Disney Classics #30: Beauty and the Beast

This was the first animated movie to get nominated for the Best Picture at the Oscars, and while I’m a big fan of that year’s winner (The Silence of the Lambs), this would have been a deserved winner, because it is, for me, easily one of the best movies Disney have ever made. It’s just wonderful.

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Adapting the old fairy tale, this deals with a spoilt prince who is cursed after refusing to help a beggar woman, who turns out to be an enchantress. Due to his vanity and superficial view, he is transformed into a Beast (Robby Benson), the castle enchanted. He has ten years to learn how to love and be loved in return, or he will remain that way for ever.

Years pass. In a nearby village, newcomer Belle (Paige O’Hara) is frustrated by life in the little village, where the locals regard her as odd given her free spirited nature, love of reading and  desire for adventure. Her father, Maurice (Rex Everheart), is an eccentric inventor, which further adds to their status as oddballs and outcasts.

However, Belle’s beauty has attracted the attention of local huntsman Gaston (Richard White), who wants her for his bride. Belle finds his brash, chauvinistic character unattractive and doesn’t want to be trapped in the mundane life of being his housewife.

Maurice leaves town and lost in the woods on the way home, stumbles across the castle, where he encounters the enchanted residents, the prince’s servants who have been transformed into magical objects linked to their former roles. Captured by the Beast, who angrily imprisons him, Maurice despairs.

When his horse arrives at their house Belle sets out to find him, and discovering the castle she finds him, but the Beast refuses to let him go. Seeing that her father is unwell, Belle offers to take his place and remains at the castle. The servants, particularly the Prince’s former valet Lumiere (Jerry Orbach), believe that Belle may be the key to their salvation, if the Beast and she can fall in love. But can the Beast control his temper, will Belle be able to see beyond his monstrous exterior? And is there a good man beneath the fur and claws?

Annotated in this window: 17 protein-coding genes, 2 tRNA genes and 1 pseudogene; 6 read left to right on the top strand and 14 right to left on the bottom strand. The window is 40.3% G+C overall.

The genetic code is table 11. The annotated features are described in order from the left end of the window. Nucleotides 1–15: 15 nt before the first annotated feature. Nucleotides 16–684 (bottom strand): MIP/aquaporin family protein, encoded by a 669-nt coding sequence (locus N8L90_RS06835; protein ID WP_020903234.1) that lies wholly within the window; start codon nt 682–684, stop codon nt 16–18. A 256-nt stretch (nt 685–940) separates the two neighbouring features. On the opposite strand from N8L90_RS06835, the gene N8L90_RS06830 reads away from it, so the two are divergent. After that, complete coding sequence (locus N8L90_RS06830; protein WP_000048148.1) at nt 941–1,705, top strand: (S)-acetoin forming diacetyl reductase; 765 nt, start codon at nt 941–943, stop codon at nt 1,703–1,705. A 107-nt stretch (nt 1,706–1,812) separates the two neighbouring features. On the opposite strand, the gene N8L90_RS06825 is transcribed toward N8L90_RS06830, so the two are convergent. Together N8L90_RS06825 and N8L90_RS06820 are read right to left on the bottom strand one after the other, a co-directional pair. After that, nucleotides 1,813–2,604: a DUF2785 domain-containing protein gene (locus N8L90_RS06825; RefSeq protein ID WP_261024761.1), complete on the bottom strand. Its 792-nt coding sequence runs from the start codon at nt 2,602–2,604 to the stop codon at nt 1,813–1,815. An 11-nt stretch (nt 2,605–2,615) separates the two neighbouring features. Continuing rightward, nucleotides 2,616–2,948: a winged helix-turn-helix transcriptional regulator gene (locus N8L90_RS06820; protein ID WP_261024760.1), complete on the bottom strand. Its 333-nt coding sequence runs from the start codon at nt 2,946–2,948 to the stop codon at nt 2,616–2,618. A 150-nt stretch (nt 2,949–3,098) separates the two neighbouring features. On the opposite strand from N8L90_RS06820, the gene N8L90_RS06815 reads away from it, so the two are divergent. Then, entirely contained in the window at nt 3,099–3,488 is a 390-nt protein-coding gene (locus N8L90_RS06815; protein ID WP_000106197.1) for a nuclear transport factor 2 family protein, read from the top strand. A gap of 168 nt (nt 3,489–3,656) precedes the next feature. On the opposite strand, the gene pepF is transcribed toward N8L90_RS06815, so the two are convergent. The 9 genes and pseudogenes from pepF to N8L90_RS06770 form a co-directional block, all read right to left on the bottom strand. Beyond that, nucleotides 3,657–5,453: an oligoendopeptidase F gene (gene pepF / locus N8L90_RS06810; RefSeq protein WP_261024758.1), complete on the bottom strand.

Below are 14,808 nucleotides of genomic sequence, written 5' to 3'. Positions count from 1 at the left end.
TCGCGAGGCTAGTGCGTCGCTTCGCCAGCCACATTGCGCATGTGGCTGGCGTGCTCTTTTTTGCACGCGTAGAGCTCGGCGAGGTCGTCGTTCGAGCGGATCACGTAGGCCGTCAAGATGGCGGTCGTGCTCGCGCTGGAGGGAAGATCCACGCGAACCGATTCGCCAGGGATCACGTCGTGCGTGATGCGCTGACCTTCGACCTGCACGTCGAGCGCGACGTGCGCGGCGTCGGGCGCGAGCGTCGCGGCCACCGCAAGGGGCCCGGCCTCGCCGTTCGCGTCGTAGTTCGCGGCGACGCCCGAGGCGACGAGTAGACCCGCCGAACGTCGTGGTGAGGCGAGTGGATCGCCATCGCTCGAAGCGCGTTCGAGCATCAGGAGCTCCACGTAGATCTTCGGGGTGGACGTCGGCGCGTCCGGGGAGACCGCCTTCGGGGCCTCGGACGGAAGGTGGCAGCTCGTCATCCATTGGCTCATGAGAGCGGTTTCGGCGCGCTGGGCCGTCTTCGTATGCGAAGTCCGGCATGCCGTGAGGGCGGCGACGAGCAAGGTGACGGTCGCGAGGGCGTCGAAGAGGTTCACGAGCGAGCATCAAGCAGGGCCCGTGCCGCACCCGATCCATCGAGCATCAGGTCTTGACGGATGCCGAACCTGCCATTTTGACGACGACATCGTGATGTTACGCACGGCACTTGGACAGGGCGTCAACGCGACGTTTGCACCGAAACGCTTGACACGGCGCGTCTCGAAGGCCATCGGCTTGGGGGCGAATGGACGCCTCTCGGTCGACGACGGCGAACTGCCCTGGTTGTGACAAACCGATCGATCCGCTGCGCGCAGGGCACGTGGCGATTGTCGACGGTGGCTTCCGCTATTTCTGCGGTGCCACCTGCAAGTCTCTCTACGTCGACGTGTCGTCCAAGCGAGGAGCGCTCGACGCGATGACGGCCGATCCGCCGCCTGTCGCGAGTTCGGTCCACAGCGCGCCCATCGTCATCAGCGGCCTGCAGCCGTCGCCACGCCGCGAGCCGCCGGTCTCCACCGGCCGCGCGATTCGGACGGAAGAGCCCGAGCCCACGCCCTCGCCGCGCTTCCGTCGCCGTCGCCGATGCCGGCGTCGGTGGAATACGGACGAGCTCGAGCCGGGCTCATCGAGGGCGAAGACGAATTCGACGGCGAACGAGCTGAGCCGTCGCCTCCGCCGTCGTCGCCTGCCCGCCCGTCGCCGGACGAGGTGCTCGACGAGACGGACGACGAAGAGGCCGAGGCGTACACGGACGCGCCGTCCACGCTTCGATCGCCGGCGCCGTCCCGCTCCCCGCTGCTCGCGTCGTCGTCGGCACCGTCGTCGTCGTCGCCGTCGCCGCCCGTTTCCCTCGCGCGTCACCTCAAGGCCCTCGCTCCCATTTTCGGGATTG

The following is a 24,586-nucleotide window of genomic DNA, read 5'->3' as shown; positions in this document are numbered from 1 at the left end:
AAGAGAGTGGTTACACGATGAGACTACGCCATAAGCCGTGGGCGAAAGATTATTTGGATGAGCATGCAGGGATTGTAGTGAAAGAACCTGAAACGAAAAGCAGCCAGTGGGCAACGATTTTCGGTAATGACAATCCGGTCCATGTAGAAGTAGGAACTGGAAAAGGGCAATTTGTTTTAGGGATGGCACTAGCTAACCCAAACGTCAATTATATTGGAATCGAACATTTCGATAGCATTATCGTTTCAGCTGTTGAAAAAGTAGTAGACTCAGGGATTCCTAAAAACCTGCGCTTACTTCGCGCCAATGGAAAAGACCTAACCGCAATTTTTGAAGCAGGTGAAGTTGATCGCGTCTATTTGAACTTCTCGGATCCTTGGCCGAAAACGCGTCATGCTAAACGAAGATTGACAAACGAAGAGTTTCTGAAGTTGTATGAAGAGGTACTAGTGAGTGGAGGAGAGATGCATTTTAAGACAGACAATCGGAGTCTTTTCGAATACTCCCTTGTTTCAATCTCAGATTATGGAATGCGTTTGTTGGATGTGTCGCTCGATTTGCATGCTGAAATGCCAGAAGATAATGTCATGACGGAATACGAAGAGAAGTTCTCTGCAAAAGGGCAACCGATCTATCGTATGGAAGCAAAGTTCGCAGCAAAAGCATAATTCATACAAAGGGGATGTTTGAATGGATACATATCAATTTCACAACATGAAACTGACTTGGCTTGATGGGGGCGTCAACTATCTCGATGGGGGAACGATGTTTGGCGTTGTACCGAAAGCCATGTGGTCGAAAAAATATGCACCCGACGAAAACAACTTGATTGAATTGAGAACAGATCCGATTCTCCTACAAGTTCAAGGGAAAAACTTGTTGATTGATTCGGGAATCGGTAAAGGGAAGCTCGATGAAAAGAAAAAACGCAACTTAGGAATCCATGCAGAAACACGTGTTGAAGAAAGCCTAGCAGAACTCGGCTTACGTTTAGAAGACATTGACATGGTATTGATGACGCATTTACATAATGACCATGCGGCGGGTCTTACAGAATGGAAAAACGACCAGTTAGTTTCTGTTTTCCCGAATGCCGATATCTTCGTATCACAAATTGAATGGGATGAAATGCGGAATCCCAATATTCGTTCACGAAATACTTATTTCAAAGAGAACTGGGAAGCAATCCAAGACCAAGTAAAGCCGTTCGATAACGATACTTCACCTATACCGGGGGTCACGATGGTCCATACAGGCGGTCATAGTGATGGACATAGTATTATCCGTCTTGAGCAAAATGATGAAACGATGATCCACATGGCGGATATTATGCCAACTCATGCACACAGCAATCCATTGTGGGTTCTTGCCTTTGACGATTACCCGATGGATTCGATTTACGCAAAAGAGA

I love this flick, I think I saw it in the cinema when it came out, but I know for a fact that we had a VHS copy that got a lot of viewings over the years. It’s hands down one of the strongest Disney movies, with a wonderful script, amazing songs and beautiful artwork. They take an old fairy tale but give it new life and create memorable, lovable characters.

Belle is one of my favourites of the Disney Princesses’, this clever, compassionate woman who shows courage and integrity throughout. She’s willing to put herself at risk to protect those she cares about, and stands up for herself, wanting to find her own place in the world. The Beast, too is a strong male lead, a brooding presence who starts to learn to show his softer side, to curb his temper and to be more considerate of others.

The sequence where he and Belle slowly start seeing something that wasn’t there before is lovely, a montage of sweet moments which shows their developing understanding and appreciation for the other. It’s helped by “Something There” which is a wonderful song, featuring the leads, Orbach and the legend that is Angela Lansbury.

The music across the board is wonderful with a long list of great songs dotted throught, the theme song is gorgeously romantic and the ballroom scene is still stunning to this day. There’s also Gaston’s villain song, which is basically the man himself and the villagers listing how amazing he is, possibly the most boastful song in a Disney movie until Maui’s “You’re Welcome” in Moana.

Gaston is a great villain too, because there’s something utterly human about him. His arrogant, manipulative nature is detestable, but he’s a hugely entertaining on screen presence, all preening posing and dumb confidence. The scene where he rallies the villagers into a mob is a terrifying glimpse of how quickly a showy blowhard can play on people’s fears to demonise others and incite them to violence.

Circling back to music, I have to mention “Be Our Guest”, which is this utterly delightful large scale musical number where Lumiere and several other characters delight in being able to entertain and exercise their skills. It’s ridiculously catchy, and Orbach’s fake French accent is a delight throughout. It’s easily on of my favourite Disney songs and just glorious to watch.

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The Little Mermaid might have started the Disney Renaissance, but for me this is the film where they really threw down a marker and said, “we’re back, and we’re better”. It’s just timeless, magical storytelling, and years later still one I regularly return to. It deserved the critical acclaim and the nominations, and ranks at the very top of the Disney rankings as an utter classic and gem of a movie.

Disney score: 10/10.

Any thoughts? You know what to do. BETEO.

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